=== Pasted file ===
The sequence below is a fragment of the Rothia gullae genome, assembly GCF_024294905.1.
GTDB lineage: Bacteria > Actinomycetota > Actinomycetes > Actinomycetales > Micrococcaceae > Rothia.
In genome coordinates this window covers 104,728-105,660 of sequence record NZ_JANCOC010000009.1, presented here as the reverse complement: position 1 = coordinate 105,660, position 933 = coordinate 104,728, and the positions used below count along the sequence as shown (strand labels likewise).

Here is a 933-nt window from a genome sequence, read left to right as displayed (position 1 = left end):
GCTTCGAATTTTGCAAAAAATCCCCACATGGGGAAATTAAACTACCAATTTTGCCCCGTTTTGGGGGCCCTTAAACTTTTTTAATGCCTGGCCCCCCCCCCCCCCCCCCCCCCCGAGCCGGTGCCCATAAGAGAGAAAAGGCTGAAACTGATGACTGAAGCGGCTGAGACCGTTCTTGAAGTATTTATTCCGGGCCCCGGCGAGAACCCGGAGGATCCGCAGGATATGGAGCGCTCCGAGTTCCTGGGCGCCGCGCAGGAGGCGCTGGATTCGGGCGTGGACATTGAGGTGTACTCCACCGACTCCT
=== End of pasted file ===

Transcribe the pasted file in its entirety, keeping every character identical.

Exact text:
The sequence below is a fragment of the Rothia gullae genome, assembly GCF_024294905.1.
GTDB lineage: Bacteria > Actinomycetota > Actinomycetes > Actinomycetales > Micrococcaceae > Rothia.
In genome coordinates this window covers 104,728-105,660 of sequence record NZ_JANCOC010000009.1, presented here as the reverse complement: position 1 = coordinate 105,660, position 933 = coordinate 104,728, and the positions used below count along the sequence as shown (strand labels likewise).

Here is a 933-nt window from a genome sequence, read left to right as displayed (position 1 = left end):
GCTTCGAATTTTGCAAAAAATCCCCACATGGGGAAATTAAACTACCAATTTTGCCCCGTTTTGGGGGCCCTTAAACTTTTTTAATGCCTGGCCCCCCCCCCCCCCCCCCCCCCCGAGCCGGTGCCCATAAGAGAGAAAAGGCTGAAACTGATGACTGAAGCGGCTGAGACCGTTCTTGAAGTATTTATTCCGGGCCCCGGCGAGAACCCGGAGGATCCGCAGGATATGGAGCGCTCCGAGTTCCTGGGCGCCGCGCAGGAGGCGCTGGATTCGGGCGTGGACATTGAGGTGTACTCCACCGACTCCT